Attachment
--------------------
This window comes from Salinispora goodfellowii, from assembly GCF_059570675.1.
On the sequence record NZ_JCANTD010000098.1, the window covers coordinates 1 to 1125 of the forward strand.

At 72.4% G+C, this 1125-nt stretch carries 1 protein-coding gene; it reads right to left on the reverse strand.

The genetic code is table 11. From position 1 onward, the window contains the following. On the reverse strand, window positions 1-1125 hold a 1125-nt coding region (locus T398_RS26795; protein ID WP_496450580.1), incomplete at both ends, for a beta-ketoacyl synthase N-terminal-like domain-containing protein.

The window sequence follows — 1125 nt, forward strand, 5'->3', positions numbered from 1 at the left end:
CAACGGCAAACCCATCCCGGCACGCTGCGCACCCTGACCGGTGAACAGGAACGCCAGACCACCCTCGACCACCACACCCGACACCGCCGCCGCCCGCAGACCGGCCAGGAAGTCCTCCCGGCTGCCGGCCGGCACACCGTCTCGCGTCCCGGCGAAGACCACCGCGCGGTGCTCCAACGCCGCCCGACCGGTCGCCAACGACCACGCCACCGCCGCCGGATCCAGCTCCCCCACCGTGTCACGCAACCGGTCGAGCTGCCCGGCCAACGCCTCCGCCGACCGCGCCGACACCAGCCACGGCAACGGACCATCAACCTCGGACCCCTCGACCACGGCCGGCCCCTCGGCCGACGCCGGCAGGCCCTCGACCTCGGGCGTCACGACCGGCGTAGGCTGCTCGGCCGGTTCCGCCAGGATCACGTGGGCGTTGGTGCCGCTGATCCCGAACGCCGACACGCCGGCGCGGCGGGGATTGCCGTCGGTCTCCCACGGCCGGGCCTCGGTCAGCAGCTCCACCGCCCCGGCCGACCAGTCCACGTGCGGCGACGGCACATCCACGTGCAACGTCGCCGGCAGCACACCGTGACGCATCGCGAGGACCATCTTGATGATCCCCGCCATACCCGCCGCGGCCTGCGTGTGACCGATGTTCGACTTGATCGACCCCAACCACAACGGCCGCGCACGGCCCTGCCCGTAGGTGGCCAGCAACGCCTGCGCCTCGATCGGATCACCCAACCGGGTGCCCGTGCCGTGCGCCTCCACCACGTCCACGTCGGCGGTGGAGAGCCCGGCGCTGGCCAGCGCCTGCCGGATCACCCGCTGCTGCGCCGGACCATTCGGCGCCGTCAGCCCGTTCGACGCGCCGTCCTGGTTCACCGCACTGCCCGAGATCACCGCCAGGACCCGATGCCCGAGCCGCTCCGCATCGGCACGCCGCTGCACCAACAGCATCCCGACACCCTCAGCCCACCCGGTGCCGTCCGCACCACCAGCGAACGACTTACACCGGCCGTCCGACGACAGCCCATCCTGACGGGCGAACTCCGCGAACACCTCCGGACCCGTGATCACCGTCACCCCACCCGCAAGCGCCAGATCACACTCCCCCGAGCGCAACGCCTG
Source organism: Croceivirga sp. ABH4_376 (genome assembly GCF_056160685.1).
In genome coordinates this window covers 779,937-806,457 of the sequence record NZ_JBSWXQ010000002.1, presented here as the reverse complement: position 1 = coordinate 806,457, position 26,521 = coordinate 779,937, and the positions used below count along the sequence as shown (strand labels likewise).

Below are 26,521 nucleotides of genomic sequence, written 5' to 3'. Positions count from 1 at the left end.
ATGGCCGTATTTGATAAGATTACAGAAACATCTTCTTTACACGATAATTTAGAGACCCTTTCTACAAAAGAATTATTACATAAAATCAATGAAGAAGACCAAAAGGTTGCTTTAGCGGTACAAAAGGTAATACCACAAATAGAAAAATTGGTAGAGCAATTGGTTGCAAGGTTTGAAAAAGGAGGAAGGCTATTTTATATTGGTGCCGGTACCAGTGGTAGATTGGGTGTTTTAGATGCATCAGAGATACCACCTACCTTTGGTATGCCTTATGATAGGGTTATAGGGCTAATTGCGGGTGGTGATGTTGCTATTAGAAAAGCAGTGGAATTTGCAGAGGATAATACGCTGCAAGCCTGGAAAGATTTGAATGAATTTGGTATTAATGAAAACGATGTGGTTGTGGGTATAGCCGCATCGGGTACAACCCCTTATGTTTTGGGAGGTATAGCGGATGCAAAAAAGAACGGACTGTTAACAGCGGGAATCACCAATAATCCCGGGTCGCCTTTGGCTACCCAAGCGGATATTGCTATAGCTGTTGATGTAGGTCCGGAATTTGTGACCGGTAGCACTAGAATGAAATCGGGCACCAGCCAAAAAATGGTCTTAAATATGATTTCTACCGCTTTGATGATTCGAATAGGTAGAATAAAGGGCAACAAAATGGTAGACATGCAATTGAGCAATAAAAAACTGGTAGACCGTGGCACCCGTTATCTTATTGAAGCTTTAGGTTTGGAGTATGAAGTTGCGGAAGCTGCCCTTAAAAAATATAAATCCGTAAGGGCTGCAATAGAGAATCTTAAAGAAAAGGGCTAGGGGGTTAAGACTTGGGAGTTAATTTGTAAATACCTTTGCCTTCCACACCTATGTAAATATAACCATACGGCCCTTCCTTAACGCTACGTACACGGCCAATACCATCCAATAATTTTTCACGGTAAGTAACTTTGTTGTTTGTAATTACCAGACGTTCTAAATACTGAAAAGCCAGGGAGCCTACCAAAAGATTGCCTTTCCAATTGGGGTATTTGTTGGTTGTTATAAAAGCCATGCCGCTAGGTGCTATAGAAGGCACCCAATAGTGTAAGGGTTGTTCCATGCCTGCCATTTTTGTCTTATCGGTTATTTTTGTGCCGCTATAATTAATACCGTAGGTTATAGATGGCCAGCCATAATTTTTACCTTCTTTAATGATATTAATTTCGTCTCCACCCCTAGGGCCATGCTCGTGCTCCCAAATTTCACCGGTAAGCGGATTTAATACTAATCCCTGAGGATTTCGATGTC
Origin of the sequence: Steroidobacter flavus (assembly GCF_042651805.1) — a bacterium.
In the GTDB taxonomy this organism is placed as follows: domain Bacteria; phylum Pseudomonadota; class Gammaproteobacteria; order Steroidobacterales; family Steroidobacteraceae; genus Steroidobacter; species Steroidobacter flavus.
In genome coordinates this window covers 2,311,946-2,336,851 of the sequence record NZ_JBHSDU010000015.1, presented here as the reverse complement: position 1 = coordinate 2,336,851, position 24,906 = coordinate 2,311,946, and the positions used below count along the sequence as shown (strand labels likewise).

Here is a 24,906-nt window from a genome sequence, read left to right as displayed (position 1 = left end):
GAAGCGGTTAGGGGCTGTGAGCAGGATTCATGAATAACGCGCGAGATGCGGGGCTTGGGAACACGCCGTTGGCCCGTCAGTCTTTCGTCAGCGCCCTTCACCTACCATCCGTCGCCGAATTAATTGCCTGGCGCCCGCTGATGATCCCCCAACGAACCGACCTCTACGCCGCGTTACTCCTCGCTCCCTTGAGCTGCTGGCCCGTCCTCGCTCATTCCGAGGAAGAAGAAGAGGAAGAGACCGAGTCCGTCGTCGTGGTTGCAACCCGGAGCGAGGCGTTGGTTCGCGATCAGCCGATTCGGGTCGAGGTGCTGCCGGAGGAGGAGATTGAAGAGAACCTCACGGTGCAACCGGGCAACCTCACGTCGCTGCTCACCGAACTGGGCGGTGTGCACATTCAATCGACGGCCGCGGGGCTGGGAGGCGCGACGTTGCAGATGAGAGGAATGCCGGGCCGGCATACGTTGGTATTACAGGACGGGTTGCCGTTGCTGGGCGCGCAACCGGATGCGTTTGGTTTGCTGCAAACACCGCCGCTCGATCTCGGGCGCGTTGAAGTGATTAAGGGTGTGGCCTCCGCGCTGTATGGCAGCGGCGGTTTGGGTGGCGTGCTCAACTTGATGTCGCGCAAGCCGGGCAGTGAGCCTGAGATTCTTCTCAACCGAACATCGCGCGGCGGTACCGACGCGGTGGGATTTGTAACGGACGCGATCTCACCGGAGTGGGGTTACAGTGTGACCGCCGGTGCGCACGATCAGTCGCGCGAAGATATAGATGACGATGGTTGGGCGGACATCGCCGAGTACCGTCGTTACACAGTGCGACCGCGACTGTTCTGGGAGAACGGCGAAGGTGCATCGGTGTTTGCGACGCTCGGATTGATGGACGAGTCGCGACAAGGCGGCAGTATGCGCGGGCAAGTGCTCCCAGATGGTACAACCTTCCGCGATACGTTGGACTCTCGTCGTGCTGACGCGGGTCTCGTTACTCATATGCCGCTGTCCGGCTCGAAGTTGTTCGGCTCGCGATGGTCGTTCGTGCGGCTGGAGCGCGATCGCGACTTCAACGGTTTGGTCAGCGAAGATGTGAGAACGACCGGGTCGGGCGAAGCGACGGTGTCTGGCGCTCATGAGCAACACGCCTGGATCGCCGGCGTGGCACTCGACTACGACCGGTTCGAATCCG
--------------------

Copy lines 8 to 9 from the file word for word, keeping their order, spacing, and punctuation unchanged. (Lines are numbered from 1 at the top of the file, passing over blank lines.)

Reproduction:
In genome coordinates this window covers 779,937-806,457 of the sequence record NZ_JBSWXQ010000002.1, presented here as the reverse complement: position 1 = coordinate 806,457, position 26,521 = coordinate 779,937, and the positions used below count along the sequence as shown (strand labels likewise).

Below are 26,521 nucleotides of genomic sequence, written 5' to 3'. Positions count from 1 at the left end.